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Practical Tips for Your First Physics Class Part 2

Irvine Physics Tutoring: Practical Tips for Your First Physics Class Part 2

These final three tips now pertain to solving physics problems themselves. Every chapter in your physics class will include word problems. Sometimes the questions will be exclusively word problems. You need to know how to tackle the confusing ones if you’re going to succeed – book your private Irvine physics tutor today.

4. Draw pictures

Draw your vectors. Draw your free-body diagrams. Draw your circuits. When they tell you that a ball is thrown off a building at a 45-degree angle, draw the ball, draw the building, and draw the angle. Draw your triangles, label everything, and give yourself enough space to make it clear. This will help you avoid mistakes, understand what’s going on, and also help your teacher grade your work or help you.

Many students get lazy with their pictures or try to skip them as a short-cut. Don’t do this. Just draw your picture. Everyone makes mistakes — especially with physics word problems — but a carefully made picture can help you prevent them.

5. Write down your variables

An extremely common issue students have with solving physics problems is not knowing where to begin. Physics classes tend to include a very high number of word problems with multiple sentences, variables, and details. This can feel overwhelming, especially if the problem does not feel familiar, and can lead to giving up before you even get started.

To combat this, you want to pull the details and numbers from the problem and write them down in a list. If they tell you the mass of a ball is 10 kilograms, then write down mball = 10 kg. If they tell that ball is initially moving at 15 meters per second, then write down vball initial = 15 m/s. Listing your variables can help make complex problems generic.

6. When you’re stuck, just try your equations

Once you have all of your variables written down, then you write down any equations you know that might be relevant. Did they mention friction? Write down any equations you have with friction. Is something going in a circle? Write down your centripetal equations. You can also just look at what variables you have and check your equation sheet for equations that use those variables. If you’re confused don’t be afraid to just guess an equation that might be helpful. See where it takes you and if you can solve for anything important. Worst case scenario is you still get the question wrong. But at least you got some work on the page and opened yourself up to partial credit and a chance for success.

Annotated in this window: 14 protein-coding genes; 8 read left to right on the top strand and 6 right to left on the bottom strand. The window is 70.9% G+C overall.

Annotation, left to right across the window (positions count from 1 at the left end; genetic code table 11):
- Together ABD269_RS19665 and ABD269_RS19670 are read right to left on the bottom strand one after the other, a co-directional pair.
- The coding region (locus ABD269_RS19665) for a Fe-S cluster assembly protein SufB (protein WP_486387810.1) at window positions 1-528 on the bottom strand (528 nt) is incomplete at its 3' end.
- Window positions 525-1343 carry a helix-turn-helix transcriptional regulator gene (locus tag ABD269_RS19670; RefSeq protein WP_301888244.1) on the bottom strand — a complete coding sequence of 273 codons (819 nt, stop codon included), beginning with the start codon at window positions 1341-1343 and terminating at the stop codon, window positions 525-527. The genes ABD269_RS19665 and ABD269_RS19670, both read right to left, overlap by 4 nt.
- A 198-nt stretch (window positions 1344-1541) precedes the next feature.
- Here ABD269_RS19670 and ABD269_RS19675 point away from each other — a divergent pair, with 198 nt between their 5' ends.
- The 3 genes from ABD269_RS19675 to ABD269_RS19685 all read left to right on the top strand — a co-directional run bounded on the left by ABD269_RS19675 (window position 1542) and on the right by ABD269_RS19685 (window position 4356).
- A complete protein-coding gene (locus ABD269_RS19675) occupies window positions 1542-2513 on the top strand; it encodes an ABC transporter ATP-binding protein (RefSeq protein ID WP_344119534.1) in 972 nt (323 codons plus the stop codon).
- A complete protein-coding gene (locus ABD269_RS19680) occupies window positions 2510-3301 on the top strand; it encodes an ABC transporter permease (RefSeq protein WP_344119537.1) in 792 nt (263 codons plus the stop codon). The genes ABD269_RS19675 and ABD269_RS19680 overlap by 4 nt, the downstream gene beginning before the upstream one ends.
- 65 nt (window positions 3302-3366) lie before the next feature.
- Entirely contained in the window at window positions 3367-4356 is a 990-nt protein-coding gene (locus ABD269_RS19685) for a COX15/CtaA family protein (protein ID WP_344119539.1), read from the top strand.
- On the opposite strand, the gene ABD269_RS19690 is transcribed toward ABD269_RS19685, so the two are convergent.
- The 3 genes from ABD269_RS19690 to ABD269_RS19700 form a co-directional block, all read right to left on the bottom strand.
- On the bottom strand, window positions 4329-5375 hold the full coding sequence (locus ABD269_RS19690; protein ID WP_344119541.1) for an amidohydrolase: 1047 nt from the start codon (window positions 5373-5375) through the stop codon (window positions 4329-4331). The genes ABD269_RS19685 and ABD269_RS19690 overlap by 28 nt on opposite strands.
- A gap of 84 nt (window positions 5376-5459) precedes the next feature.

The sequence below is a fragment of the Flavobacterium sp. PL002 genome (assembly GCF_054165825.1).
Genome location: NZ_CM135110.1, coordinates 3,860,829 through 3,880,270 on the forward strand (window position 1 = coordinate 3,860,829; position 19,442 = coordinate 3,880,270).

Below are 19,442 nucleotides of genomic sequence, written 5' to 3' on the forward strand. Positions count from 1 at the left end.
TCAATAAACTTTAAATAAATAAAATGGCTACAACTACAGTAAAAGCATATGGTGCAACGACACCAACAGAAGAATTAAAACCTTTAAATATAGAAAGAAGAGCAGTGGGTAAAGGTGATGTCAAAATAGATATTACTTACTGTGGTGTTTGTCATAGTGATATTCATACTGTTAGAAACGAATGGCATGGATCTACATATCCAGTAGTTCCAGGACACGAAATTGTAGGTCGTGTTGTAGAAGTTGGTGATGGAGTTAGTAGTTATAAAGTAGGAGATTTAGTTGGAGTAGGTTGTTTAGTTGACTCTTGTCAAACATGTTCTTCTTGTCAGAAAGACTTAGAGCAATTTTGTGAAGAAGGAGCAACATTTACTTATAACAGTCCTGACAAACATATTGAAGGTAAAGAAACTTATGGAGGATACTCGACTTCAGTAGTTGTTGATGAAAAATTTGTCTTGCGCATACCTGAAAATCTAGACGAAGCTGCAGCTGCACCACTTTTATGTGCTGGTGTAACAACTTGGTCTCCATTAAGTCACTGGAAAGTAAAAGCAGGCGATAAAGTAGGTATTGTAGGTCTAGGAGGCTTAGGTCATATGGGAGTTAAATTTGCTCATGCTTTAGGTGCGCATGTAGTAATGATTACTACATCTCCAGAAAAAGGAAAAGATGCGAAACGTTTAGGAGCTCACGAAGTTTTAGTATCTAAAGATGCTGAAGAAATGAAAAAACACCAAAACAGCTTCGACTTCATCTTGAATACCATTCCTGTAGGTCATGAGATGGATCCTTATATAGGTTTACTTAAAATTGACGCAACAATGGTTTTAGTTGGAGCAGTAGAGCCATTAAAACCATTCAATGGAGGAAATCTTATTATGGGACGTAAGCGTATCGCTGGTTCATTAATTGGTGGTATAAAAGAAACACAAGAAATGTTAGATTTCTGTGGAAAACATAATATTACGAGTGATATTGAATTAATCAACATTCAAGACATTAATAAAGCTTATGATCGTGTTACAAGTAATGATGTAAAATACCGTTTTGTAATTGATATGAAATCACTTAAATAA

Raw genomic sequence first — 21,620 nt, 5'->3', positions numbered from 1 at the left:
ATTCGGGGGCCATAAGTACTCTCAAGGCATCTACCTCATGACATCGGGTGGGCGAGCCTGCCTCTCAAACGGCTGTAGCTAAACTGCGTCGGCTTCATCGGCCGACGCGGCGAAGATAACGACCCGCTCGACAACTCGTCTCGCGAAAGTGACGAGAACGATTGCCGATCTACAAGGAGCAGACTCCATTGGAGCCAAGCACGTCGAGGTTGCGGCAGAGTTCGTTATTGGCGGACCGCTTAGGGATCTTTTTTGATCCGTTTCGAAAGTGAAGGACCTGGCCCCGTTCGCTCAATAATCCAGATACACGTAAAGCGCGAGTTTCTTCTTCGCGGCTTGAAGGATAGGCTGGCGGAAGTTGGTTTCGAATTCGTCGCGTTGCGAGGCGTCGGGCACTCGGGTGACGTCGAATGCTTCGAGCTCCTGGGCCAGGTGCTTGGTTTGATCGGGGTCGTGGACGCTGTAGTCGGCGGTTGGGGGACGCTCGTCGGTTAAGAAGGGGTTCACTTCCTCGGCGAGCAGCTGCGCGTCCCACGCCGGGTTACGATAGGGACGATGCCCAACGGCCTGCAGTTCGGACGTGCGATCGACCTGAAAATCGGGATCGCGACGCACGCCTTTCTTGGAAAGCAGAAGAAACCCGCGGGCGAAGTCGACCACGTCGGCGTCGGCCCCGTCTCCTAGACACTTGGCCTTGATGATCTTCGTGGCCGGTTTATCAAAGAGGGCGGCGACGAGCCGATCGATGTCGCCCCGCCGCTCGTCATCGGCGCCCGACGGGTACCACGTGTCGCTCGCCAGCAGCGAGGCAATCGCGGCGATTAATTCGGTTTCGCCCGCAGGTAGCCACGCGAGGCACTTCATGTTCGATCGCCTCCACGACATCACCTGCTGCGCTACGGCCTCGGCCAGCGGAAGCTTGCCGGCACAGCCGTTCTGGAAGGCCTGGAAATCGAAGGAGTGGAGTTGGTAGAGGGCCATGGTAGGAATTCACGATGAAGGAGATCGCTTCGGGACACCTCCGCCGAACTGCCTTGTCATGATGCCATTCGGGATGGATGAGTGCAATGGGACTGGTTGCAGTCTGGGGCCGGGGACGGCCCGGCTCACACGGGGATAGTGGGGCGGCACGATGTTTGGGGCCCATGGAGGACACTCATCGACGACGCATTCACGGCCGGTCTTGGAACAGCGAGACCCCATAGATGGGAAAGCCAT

The biggest hurdle students have with physics problems is not knowing how to start and giving up. Your equations can help you. Get used to them, even if your class doesn’t make you memorize them. And if you are in an AP class you should get a copy of the AP equation sheet and start using it since it’s the one you’ll have for the test.

If you keep these tips in mind you will have a better chance of doing well in your first physics class. You already know that you should go to class, do your homework, take notes, and study. I don’t need to tell you that again. If you are still struggling with the class and your teacher can’t help you, consider hiring a private Irvine physics tutor to explain the material better and help you overcome your difficulties. Physics tutors are experienced in presenting the lessons in multiple ways to make sure their students understand. They are also familiar with physics and what you need to do to get a good grade.

Read part one here!

Michael C. is currently a private math, science, and standardized test tutor with TutorNerds in Irvine and Anaheim.

tutor logo Ask A Nerd! SAT Subject Tests All blog entries, with the exception of guest bloggers, are written by Tutor Nerds. Are you an education professional? If so, email us at for guest blogging and collaborations. We want to make this the best free education resource in SoCal, so feel free to suggest what you would like to see us write.

Practical Tips for Your First Physics Class – Part 1

Tips from a Private Irvine Physics Tutor: Practical Tips For Your First Physics Class


The internet is full of tips and tactics from bloggers, tutors, and teachers about how to excel in physics. Unfortunately, the predominant advice is the ever-prevalent generic comments that students have been hearing about every class in every subject for years: “go to class,” “do your homework,” “do extra practice problems,” “take good notes,” etc. If you’re lucky, your basic physics tips might also include some points about being good at math and trying to understand the concepts instead of just memorizing – book your private Irvine physics tutor.

You already know these things. These tips are continuously repeated and are not helping you better prepare for or succeed at physics. Here, we will cover six specific and practical tips that can help you get through your first physics class, whether it’s high school, AP, or college.

1. Be an expert at formula manipulation

Formula manipulation is typically an algebra 2 concept where you have an equation with multiple variables that you can alter to solve for specific variables or plug-in specific values. For example, the volume of a pyramid is V = 1/3 A H where A is the area of the base and H is the height of the pyramid. However, we can manipulate this equation to instead give us height instead of volume by dividing both sides by A and multiplying by 3: H = 3 V A